Falls City may ask voters to OK levy to keep Wagner open

The city of Falls City voted to close Wagner Community Library effective June 30, 2018, but the decision can be reversed.

Photo by Jolene Guzman
The city of Falls City voted to close Wagner Community Library effective June 30, 2018, but the decision can be reversed.

FALLS CITY — Survey results asking if Falls City residents would pay to keep the Wagner Community Library open were encouraging enough that the Falls City City Council is researching a November levy.

Falls City School District Superintendent Jack Thompson reviewed the survey results Thursday during a joint district and city work session on the library.


Jack Thompson

He said 68 people completed the survey, and 74 percent said they would be willing to pay at least $1 per $1,000 of assessed value, with some saying they would pay more.

Thompson added, based on responses, that the survey captured a variety of demographics within the community.

“When you look at where the surveys are coming from, the community we’ve got, how many registered voters we’ve got, I think this is a pretty significant survey,” Thompson said. “This is not parents of children who are specifically answering these questions. I think we have a very broad spectrum of the community who are answering these questions.”

Mayor Terry Ungricht said the city has about 400 voters. In the May 2017 election, there were 919 registered voters in the Falls City precinct, which includes the area surrounding Falls City.


Terry Ungricht

If a levy is placed on the ballot, only voters within city limits, not the Falls City School District boundary, would vote on it. The school district already has a levy on the books.

“We wouldn’t be able to have an additional operating levy,” Thompson said.

Ungricht said keeping the library doors open is costing Wagner Trust Fund about $46,000 per year. To raise $50,000, the levy would need to charge about $1.30 per $1,000 of assessed value. The fund has enough money to operate the district through the end of 2018.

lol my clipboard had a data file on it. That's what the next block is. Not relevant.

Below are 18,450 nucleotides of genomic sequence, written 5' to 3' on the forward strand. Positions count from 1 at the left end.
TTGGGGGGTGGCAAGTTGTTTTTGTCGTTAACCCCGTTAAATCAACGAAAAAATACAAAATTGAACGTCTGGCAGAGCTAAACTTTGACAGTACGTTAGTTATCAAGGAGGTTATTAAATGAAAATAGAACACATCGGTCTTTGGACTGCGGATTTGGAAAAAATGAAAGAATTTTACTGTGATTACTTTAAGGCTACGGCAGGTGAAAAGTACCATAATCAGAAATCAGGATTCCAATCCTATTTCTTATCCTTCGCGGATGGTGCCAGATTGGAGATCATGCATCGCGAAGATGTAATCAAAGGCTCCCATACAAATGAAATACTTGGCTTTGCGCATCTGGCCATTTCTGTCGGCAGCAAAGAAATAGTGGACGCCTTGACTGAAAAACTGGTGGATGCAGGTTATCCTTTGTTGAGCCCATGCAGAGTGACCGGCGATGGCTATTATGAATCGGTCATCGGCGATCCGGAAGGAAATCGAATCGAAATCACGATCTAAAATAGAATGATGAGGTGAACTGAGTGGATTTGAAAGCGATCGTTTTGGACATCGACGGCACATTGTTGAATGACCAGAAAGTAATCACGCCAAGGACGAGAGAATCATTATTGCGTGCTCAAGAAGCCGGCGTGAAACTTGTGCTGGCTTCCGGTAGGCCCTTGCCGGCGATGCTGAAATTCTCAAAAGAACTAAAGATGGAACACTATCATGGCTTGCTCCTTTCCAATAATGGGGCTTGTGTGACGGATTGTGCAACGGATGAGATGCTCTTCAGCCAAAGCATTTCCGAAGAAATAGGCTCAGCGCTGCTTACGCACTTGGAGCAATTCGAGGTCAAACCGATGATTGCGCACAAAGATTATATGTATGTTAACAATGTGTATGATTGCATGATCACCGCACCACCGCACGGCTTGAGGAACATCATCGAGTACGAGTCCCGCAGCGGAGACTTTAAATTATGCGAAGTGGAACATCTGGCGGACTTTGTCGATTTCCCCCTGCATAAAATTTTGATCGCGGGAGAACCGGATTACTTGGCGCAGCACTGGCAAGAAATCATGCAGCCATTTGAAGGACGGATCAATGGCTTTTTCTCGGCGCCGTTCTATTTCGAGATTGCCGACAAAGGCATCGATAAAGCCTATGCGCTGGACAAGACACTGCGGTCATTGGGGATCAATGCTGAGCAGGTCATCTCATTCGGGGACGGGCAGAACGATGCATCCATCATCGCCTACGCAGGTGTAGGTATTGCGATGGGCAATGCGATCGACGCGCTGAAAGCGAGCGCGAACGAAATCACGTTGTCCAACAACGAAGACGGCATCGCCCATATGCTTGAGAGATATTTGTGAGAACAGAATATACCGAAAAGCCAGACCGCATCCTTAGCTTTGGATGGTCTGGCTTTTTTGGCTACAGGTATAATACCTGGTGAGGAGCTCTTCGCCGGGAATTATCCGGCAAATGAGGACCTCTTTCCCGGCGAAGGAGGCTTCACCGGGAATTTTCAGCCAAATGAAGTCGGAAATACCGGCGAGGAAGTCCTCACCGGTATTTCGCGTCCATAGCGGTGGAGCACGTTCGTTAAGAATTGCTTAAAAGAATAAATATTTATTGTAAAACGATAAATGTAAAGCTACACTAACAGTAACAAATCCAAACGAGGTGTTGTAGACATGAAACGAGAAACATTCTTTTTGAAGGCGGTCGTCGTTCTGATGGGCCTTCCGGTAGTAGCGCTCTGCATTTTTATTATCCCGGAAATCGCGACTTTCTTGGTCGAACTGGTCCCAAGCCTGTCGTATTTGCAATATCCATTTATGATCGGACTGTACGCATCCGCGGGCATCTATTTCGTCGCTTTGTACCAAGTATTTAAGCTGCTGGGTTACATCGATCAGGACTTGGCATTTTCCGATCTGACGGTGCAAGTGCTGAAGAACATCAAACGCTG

Thompson said the district will continue to support the library by providing the building and for its maintenance. He noted that the district reserves the right to take over that space only if enrollment grows to the point it’s needed for instruction.

“Every indication that I’ve had from the board members would be that it would be allowed to continue in that space,” Thompson said. “It works well. We have not had any issues. It been a good relationship with the city and with the library.”

Ungricht said he’s concerned the city may have to ask residents for financial support for other needs, namely firefighting equipment.

He said the fire department has been applying for grants to replace the breathing units firefighters are required to have to battle fires from inside buildings.

“They are into their seventh run, and we have not received the award. My best bet is we are not going to get that,” Ungricht said. “In two years, we will no longer be able to fight structure fires. We will only be able to be outside and water them down. We won’t be able to go in.”

The cost to replace the units is $72,000.

“I think the council really needs to think about strategy,” he said. “It just concerns me about throwing a lot of requests onto a ballot.”

Ungricht said he will get information on requirements to put a levy on the ballot, precisely how much will be needed to keep the library open, and get an update on the fire department’s needs, and bring the updates at the July 13 council meeting.

Councilors Cliff Lauder and Dennis Sickles said the council should put the requests to voters and let them decide.

“Saying, well as a city we’re not going to put it on there because we feel like you are going to fail it. That’s not fair,” Sickles said. “I really think we need to let the people say yes or no.”

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